Above the fold is a term that is not confined to the mysterious corners of the SEO world. In fact if you have dealt with any marketer the likelihood is that you will have heard them utter ‘above the fold’. What does it mean? Traditionally it was used to describe the real estate in the top half of a newspaper. Not only is the top half the section that you are most likely to read first, but newspapers also often get folded in order to be displayed to the public so newspapers needed to use their best stories and most engaging content above the fold to make sure they sold more. This real estate was therefore more valuable for both newspapers in regards to putting their best stories above the fold but also for advertisers, hence the term ‘above the fold’.
How is ‘above the fold’ still relevant in a digital world?
Let’s get one thing straight, printed newspapers are still in circulation. As a result the origins of the saying are still alive and kicking. However, it is a legitimate query. In our digital world it has naturally come to represent the area of a web page that is viewed immediately upon load. i.e when you load a web page, what can you see on your screen without having to scroll down any further? Again, the traditional school of thought was to put all of your best content above the fold but this is rapidly being proved as not only a sure way to ruin a website’s design but also not the best way to deliver content to your users. At this point we could digress into a whole swathe of design related reasons as to why cramming all of your best content above the fold on your homepage is not the best course of action, but let’s leave that to a separate blog post. Suffice to say that smartphones and our natural tendency to scroll has changed the game somewhat. Anyway let’s focus on the SEO specific factors in regards to above the fold content.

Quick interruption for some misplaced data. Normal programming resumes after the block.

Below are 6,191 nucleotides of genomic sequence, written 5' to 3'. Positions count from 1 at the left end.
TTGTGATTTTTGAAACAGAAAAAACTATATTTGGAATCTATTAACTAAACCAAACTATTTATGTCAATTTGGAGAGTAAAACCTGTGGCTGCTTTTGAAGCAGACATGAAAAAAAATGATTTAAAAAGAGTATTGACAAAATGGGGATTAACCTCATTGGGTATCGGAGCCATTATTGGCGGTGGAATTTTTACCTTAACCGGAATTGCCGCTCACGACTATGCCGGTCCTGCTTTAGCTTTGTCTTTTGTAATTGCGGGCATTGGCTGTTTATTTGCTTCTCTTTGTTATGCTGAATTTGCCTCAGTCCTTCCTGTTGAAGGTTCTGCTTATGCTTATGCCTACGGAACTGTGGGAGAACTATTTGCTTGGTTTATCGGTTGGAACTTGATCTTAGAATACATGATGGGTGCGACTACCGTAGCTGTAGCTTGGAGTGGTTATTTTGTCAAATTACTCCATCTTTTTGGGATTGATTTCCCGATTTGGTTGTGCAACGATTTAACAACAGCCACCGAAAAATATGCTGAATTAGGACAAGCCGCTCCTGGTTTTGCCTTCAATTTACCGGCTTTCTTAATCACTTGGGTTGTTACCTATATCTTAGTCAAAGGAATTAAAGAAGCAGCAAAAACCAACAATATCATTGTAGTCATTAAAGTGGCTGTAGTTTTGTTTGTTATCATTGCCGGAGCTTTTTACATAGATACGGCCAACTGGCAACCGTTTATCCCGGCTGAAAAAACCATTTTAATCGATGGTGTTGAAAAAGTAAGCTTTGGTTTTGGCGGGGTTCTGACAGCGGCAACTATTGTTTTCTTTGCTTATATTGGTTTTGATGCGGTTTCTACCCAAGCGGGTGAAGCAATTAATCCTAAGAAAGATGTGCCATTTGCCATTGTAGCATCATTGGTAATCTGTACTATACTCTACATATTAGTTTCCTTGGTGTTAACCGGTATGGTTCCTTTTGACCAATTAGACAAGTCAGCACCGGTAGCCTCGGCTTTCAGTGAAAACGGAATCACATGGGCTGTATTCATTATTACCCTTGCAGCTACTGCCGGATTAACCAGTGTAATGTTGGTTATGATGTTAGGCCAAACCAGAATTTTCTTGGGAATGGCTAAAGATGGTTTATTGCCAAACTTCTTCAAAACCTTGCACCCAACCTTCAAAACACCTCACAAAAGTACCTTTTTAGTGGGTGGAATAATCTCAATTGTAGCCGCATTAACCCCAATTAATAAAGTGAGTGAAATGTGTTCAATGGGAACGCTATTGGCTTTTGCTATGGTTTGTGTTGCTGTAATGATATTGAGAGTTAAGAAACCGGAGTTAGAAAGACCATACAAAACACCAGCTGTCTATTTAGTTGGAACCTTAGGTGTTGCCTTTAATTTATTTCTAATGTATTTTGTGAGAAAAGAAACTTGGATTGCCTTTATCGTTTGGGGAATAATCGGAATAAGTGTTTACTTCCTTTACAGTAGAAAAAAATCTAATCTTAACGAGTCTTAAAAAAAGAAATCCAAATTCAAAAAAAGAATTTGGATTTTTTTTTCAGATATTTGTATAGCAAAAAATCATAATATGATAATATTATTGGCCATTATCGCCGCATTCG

How does above the fold content affect SEO?
In 2012 Google brought out their Page Layout Update (also known as the Top Heavy Update after a subsequent additional filter) which looked to tackle the issue of websites with too many adverts above the fold. It also looked at how available your content was and whether the content above the fold could be considered thin. Bear in mind though that this does not mean that you cannot have any ads above the fold and that all of your best content should be displayed immediately to the user. However, what it does mean is that you need to make sure that the user can find the content they desire quickly and that if you have a whole swathe of adverts and pop ups above the fold that detract from the user experience that your search rankings may suffer as a result. It stands to reason in that Google do not want people clicking on a search result only to have a poor initial user experience. Remember, Google make billions of dollars because their search engine is considered by many to be the most useful way of finding content on the web!